"The vibration frequency starts slowly when someone’s order is received by the restaurant and progressively increases when the driver leaves the restaurant with the order, drives closer to their residence and arrives at their door," said Brett Hogan, a CamSoda spokesperson.
So how does it work? Users get a custom email address from CamSoda, which they use as their sign-up email for Uber Eats, DoorDash or the food delivery platform of their choice. Email updates are then translated into vibrations via Bluetooth.
Grubuzz uses clitoral vibration technology, so it's currently only available for people with female genitalia — however, Hogan said a male version will debut in the coming months.
The announcement that Quebec would start requiring vaccine passports at SAQ and SQDC locations has sparked conversations around access to legal pot and booze in the province.
Quebecers can actually order alcohol and cannabis from the Société des alcools du Québec and Société québécoise du cannabis and get it delivered right to their doorstep. Added bonuses? No waiting in line, no venturing out in the cold weather, no chance of encountering potentially aggressive crowds and a significantly lower chance of catching or spreading COVID-19.
How do I order SAQ and SQDC products for delivery?
For the SQDC, your order should arrive between one and three working days if you select standard delivery via Canada Post. However, there are also same-day express delivery options for several cities in the Greater Montreal area and the Quebec City/Mauricie region.
How much does it cost?
In addition to the cost of the products, SAQ delivery costs $12 per order.
Standard SQDC delivery is $5 per order, while same-day express delivery costs $9 per order.
Any special rules I should know about?
You have to be of legal age to purchase these products, which is 18 or older at the SAQ and 21 or older at the SQDC. You'll be asked to provide proof upon delivery.
Also, the maximum amount of cannabis you can buy at once is 30 grams.
All women enrolled in a full-time university program in computer science, computer engineering and construction, and electrical, electronic and communications engineering will be eligible for a $3,000 scholarship each year for up to four years — by the end of their studies, this would total $12,000.
Kais Latiri likens himself to a Galileo of immersive sex. "People are afraid of novelty, of innovation, of something new they're not used to," he said. "Take for example Galileo who said the Earth [went around the sun].* He was imprisoned for that."
This article contains graphic content that might not be suitable for some readers.
That's why when Le Journal de Montréal said Latiri was running a "brothel" out of a Longueuil home, the accountant-turned-tech entrepreneur took issue.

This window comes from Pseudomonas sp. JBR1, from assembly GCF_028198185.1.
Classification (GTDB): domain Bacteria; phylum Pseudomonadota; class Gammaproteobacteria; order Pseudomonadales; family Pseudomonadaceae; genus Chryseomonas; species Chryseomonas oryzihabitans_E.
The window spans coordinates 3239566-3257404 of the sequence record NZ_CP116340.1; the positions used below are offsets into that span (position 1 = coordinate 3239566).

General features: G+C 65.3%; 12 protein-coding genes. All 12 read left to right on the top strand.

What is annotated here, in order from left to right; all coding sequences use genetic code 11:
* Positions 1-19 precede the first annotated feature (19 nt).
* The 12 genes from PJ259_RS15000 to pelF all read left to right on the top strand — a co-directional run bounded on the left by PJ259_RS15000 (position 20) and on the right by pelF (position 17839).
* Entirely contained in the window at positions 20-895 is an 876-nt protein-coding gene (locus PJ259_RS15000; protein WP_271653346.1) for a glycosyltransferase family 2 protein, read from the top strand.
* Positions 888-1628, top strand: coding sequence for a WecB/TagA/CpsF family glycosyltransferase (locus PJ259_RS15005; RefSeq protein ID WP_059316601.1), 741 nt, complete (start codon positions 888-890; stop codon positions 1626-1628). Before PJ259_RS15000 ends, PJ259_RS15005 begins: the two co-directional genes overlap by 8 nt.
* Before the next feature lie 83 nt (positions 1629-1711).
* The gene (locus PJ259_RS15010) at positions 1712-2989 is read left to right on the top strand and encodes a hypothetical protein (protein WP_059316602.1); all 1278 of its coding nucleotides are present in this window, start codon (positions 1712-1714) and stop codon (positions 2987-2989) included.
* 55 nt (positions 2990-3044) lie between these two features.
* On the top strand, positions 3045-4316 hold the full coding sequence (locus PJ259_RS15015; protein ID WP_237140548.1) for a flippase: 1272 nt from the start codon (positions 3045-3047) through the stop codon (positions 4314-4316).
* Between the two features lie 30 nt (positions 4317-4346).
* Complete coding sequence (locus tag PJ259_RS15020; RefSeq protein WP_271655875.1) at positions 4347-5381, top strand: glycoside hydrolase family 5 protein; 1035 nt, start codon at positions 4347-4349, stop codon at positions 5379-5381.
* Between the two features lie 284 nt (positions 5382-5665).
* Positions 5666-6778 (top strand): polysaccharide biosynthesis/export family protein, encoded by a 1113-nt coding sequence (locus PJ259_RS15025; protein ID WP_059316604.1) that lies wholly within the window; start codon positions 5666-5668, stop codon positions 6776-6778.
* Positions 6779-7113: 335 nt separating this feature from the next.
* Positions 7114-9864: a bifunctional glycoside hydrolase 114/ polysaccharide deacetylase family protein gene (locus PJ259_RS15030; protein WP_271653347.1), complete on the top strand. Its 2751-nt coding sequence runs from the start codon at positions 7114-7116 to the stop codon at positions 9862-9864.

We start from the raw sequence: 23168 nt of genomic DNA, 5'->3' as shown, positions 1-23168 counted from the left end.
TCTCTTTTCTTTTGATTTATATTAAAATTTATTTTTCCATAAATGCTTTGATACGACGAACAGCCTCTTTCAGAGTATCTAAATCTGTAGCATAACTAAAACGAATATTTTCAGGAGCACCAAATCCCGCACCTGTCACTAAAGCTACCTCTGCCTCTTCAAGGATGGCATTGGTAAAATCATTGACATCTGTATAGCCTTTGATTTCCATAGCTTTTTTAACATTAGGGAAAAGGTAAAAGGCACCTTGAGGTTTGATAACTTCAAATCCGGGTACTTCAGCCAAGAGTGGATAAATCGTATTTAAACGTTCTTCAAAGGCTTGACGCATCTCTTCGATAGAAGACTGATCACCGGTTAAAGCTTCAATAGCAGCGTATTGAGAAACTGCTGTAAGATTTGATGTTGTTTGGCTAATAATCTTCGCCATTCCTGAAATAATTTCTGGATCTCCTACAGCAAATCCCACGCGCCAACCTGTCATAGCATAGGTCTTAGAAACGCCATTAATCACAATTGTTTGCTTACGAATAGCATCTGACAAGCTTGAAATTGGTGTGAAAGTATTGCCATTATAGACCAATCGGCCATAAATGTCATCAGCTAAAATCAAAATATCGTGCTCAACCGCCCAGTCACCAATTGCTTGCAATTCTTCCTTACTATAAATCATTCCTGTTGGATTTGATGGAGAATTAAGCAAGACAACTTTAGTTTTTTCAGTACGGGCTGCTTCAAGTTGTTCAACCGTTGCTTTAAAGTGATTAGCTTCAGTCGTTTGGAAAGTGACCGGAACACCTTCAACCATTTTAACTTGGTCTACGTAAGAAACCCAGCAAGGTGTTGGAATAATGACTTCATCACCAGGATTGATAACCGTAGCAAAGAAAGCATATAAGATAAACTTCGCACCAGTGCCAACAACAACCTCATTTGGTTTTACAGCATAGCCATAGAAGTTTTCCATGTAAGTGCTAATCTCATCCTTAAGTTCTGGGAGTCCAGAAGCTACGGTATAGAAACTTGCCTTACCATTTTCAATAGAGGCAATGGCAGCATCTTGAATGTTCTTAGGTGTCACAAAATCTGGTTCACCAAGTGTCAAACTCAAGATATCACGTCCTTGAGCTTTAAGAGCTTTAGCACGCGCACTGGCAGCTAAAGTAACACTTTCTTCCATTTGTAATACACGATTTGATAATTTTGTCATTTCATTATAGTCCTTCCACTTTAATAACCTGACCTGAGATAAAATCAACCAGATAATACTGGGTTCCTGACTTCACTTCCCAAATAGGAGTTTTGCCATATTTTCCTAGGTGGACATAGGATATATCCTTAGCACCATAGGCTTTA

"It's not a brothel," he said. "That's not the right word at all.
He called it a salle de jeux pour adultes — "playroom for adults."
It's clear to see why. The sex workers aren't humans: they're dolls.
Latiri, the owner and founder of Oh My Doll, has insisted his business is not an outrage, but a triumph of love and science.
After years of developing advanced virtual reality technology, he said his company allows customers to indulge in their wildest fantasies, all from the comfort of a South Shore apartment building.
In an interview with MTL Blog, Latiri opened up about the ins and outs of his business and what all this means for the future of romance.
This interview has been condensed and edited for clarity.
Virtual reality sex is not cheating, he says
We live in a world where rapid advances in virtual reality and robotics are going to have a profound impact on both human-to-human and human-to-robot relations, said Latiri.
When he started testing virtual reality in 2018, its quality wasn't very good, he continued. But Latiri realized the experience could develop with time and the release of new "hardware."
"I was at the beginning of the wave."
Instead of viewing an adult scene like in old-fashioned pornography, silicone escorts and virtual reality systems — that simulate the senses of sight, touch, hearing, and even smell — allow Latiri's customers to feel like they're having actual sexual encounters, he said.
Can ladies, couples, and LGBTQ2S+ people get in on the action? You betcha, said Latiri, thanks to an array of male sex dolls and "f*ck machines."
"We have experiences for anyone 18 plus, of course," he continued.
Not everyone is happy with the sex dolls
And yes, the dolls are cleaned between uses.
"In terms of hygiene, our escorts are immediately cleaned after a service," states the website.
"You will see for yourself the hygiene measures put in place. The complete maintenance is done by handing it over to our maintenance staff in our appropriately equipped premises. After maintenance, our silicone escorts are left to rest for at least 24 hours."
With packages costing a few hundred dollars, the Oh My Doll experience is far from cheap but a brand-new doll can cost upwards of $2,000, said Latiri.
Not everyone's happy with the sex dolls.
In an online review of the site, one commenter who identified themselves as "Escort the real one" stated, "Never will you replace us, bastards. We're true skin and bones escorts and we give our clients real love."